ADC has not lost site of its charter

Dear Crikey,

Thank you for publishing our ADC Special Report No 16 on Byron Bay’s
Antisemitism last Thursday 15 January 2004.

We note with interest your anonymous respondent’s contribution the very next
day (Friday 16th) giving only the identity of “a veteran Middle East
observer” as authorship.

Your “observer” obviously objected strongly to the piece on the Byron Echo,
despite acknowledging that he/she has “no idea if the Echo is anti-semitic”.
Your anonymous observer has then seen fit to accuse the ADC of “drifting
away from its stated agenda of researching and combatting all forms of
racism”, “becoming another arm of the Israel right or wrong lobby” and thus
“guilty of racism itself”.

These are totally unfounded accusations made against a well-respected
organisation, known widely for its work in human rights and combatting
antisemitism and racism. If this observer or any reader is in doubt about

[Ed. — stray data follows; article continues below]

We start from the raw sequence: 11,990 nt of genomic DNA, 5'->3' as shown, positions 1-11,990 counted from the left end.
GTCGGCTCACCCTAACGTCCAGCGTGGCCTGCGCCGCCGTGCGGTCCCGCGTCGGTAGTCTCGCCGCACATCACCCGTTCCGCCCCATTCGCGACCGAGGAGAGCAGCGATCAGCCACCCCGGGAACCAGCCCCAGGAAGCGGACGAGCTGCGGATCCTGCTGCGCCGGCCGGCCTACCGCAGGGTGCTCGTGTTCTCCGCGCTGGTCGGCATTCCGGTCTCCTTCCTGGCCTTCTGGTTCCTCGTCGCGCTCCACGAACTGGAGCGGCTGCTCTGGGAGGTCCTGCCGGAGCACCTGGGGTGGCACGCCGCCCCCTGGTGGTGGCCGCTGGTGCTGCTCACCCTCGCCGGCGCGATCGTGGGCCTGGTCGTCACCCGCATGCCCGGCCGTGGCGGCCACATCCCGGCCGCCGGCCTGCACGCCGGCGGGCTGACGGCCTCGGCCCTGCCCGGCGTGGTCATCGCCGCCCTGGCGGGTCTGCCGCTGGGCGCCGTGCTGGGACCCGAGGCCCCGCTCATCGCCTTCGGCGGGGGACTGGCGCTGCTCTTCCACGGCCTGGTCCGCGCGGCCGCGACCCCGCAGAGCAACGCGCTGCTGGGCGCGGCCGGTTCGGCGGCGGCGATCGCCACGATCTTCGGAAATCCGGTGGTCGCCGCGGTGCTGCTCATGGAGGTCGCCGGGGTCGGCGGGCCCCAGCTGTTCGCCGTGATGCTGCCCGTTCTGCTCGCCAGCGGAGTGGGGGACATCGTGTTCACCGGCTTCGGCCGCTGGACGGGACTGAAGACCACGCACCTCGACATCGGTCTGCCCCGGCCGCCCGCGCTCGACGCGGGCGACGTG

the breadth of our work in monitoring and exposing  racism, they should look
at our weekly ADC News Digest which summarises all forms of racism and
racist incidents globally, weekly, and yes, that’s all forms, not only
antisemitism. Over the past 25 years, we have also been at the forefront of
promoting positive relationships with other ethnic and religious
communities.

As for publishing other people’s opinions in our ADC Special Reports, yes,
we do that openly and broadly, always acknowledging that their opinions are
not necessarily our own. To call that racism, is sheer stupidity.
Thankfully, we know the difference as do most of our readers, subscribers
and supporters.

I invite any reader who would like to know more about the work of the
Anti-Defamation Commission, or to receive our electronic publications, to
contact us on 03 9527 1228 or email us at [email protected]

Yours sincerely,

Dr Julie Ruth
Executive Officer
Anti-Defamation Commission Inc.
PO Box 450
Caulfield South 3162 VIC

 

Peter Fray